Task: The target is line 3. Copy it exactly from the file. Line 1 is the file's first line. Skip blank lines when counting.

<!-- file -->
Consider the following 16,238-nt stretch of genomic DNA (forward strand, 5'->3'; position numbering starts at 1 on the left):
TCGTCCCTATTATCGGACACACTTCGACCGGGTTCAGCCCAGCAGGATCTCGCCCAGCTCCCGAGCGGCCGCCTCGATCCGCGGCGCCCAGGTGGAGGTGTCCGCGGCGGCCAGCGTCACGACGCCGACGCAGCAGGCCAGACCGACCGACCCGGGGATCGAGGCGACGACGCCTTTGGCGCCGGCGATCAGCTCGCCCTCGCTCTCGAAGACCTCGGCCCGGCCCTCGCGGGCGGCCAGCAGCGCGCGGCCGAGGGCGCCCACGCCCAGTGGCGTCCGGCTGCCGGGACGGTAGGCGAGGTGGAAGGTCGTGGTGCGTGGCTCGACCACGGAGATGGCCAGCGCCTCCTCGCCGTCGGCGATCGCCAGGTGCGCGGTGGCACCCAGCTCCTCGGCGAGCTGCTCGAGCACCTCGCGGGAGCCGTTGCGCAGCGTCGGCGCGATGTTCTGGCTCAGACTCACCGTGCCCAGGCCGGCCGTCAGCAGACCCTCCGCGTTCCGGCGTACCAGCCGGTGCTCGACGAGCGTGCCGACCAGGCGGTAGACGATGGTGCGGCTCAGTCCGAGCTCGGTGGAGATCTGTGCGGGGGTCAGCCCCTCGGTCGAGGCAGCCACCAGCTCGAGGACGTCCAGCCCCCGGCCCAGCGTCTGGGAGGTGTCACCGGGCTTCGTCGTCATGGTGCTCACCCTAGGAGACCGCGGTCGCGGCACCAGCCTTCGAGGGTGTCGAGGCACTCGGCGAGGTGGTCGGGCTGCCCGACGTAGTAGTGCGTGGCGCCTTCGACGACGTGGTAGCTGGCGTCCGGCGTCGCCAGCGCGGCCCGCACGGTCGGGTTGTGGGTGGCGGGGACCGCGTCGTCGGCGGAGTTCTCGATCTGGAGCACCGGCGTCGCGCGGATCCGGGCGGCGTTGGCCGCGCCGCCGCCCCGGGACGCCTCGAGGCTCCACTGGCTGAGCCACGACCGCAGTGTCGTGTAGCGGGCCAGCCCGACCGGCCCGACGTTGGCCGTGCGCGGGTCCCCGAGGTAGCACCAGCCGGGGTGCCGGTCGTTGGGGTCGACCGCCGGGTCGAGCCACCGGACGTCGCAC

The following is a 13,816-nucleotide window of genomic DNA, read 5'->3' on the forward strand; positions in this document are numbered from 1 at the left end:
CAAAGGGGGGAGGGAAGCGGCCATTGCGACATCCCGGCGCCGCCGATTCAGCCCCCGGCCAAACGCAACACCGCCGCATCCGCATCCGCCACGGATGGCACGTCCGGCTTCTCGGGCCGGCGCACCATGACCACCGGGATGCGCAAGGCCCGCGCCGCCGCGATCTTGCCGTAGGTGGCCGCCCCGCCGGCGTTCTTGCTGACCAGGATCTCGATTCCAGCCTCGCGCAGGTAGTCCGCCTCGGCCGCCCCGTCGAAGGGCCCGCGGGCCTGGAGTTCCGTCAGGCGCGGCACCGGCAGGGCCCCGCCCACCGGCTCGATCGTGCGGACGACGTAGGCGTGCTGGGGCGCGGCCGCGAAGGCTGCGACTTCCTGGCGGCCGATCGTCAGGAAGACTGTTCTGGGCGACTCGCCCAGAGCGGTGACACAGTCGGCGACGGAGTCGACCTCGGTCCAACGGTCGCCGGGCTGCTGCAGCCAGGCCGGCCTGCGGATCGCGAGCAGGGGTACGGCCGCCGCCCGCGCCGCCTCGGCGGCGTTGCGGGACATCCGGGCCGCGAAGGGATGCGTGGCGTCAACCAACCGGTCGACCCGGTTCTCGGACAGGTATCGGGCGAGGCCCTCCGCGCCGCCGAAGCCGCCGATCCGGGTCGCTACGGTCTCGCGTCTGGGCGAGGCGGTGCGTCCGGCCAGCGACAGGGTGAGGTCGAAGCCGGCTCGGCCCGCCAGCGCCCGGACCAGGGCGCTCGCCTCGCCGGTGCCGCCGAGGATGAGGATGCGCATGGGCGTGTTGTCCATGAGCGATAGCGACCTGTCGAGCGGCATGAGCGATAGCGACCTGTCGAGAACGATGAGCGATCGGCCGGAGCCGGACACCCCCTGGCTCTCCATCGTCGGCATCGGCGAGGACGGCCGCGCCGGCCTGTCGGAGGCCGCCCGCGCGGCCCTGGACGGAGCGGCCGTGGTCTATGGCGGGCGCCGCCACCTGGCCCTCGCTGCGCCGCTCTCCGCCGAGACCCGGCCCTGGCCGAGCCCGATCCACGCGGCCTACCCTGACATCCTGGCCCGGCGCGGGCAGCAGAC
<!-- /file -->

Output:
The following is a 13,816-nucleotide window of genomic DNA, read 5'->3' on the forward strand; positions in this document are numbered from 1 at the left end: